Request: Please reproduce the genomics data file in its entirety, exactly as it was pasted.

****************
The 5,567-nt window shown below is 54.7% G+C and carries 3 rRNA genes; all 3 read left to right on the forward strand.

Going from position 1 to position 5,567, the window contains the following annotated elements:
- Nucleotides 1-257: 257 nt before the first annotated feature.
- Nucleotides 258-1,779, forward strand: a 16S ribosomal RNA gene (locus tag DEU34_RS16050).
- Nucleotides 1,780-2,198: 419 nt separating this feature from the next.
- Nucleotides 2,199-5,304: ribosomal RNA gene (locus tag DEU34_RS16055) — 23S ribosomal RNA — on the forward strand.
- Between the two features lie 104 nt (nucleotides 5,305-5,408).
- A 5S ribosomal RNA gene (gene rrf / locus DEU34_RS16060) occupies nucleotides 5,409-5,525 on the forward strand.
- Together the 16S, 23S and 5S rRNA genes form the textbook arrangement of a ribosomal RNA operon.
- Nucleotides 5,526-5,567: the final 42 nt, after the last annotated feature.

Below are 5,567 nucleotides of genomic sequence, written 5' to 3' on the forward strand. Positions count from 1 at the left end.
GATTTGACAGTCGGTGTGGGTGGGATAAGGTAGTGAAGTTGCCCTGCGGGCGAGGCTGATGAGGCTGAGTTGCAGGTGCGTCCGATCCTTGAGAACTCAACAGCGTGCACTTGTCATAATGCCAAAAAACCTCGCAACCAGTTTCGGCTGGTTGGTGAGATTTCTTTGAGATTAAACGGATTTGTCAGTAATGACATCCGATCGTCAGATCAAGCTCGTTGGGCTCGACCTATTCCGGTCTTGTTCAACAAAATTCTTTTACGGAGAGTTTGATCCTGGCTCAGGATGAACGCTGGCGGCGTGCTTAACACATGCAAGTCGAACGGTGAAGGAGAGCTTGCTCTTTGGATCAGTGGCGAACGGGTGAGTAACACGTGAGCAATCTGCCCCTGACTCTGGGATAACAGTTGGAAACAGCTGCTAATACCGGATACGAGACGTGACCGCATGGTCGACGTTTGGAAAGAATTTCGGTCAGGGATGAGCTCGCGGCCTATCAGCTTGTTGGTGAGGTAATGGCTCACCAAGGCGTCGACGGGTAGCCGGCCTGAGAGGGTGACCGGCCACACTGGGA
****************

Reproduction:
The 5,567-nt window shown below is 54.7% G+C and carries 3 rRNA genes; all 3 read left to right on the forward strand.

Going from position 1 to position 5,567, the window contains the following annotated elements:
- Nucleotides 1-257: 257 nt before the first annotated feature.
- Nucleotides 258-1,779, forward strand: a 16S ribosomal RNA gene (locus tag DEU34_RS16050).
- Nucleotides 1,780-2,198: 419 nt separating this feature from the next.
- Nucleotides 2,199-5,304: ribosomal RNA gene (locus tag DEU34_RS16055) — 23S ribosomal RNA — on the forward strand.
- Between the two features lie 104 nt (nucleotides 5,305-5,408).
- A 5S ribosomal RNA gene (gene rrf / locus DEU34_RS16060) occupies nucleotides 5,409-5,525 on the forward strand.
- Together the 16S, 23S and 5S rRNA genes form the textbook arrangement of a ribosomal RNA operon.
- Nucleotides 5,526-5,567: the final 42 nt, after the last annotated feature.

Below are 5,567 nucleotides of genomic sequence, written 5' to 3' on the forward strand. Positions count from 1 at the left end.
GATTTGACAGTCGGTGTGGGTGGGATAAGGTAGTGAAGTTGCCCTGCGGGCGAGGCTGATGAGGCTGAGTTGCAGGTGCGTCCGATCCTTGAGAACTCAACAGCGTGCACTTGTCATAATGCCAAAAAACCTCGCAACCAGTTTCGGCTGGTTGGTGAGATTTCTTTGAGATTAAACGGATTTGTCAGTAATGACATCCGATCGTCAGATCAAGCTCGTTGGGCTCGACCTATTCCGGTCTTGTTCAACAAAATTCTTTTACGGAGAGTTTGATCCTGGCTCAGGATGAACGCTGGCGGCGTGCTTAACACATGCAAGTCGAACGGTGAAGGAGAGCTTGCTCTTTGGATCAGTGGCGAACGGGTGAGTAACACGTGAGCAATCTGCCCCTGACTCTGGGATAACAGTTGGAAACAGCTGCTAATACCGGATACGAGACGTGACCGCATGGTCGACGTTTGGAAAGAATTTCGGTCAGGGATGAGCTCGCGGCCTATCAGCTTGTTGGTGAGGTAATGGCTCACCAAGGCGTCGACGGGTAGCCGGCCTGAGAGGGTGACCGGCCACACTGGGA